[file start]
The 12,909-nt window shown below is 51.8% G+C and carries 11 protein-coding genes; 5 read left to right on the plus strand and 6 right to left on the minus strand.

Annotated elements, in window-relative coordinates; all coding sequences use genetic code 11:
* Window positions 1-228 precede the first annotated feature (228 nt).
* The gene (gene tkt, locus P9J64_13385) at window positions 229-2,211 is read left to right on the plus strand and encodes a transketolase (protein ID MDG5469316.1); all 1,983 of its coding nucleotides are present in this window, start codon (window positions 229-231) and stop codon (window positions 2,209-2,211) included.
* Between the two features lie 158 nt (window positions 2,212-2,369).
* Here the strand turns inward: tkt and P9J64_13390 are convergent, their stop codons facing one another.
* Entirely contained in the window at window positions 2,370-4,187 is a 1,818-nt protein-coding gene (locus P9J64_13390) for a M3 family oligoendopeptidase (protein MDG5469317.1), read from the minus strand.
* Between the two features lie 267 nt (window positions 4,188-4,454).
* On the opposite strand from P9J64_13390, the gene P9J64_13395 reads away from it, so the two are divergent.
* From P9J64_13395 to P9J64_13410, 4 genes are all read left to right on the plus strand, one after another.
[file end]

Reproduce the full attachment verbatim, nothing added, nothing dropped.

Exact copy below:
The 12,909-nt window shown below is 51.8% G+C and carries 11 protein-coding genes; 5 read left to right on the plus strand and 6 right to left on the minus strand.

Annotated elements, in window-relative coordinates; all coding sequences use genetic code 11:
* Window positions 1-228 precede the first annotated feature (228 nt).
* The gene (gene tkt, locus P9J64_13385) at window positions 229-2,211 is read left to right on the plus strand and encodes a transketolase (protein ID MDG5469316.1); all 1,983 of its coding nucleotides are present in this window, start codon (window positions 229-231) and stop codon (window positions 2,209-2,211) included.
* Between the two features lie 158 nt (window positions 2,212-2,369).
* Here the strand turns inward: tkt and P9J64_13390 are convergent, their stop codons facing one another.
* Entirely contained in the window at window positions 2,370-4,187 is a 1,818-nt protein-coding gene (locus P9J64_13390) for a M3 family oligoendopeptidase (protein MDG5469317.1), read from the minus strand.
* Between the two features lie 267 nt (window positions 4,188-4,454).
* On the opposite strand from P9J64_13390, the gene P9J64_13395 reads away from it, so the two are divergent.
* From P9J64_13395 to P9J64_13410, 4 genes are all read left to right on the plus strand, one after another.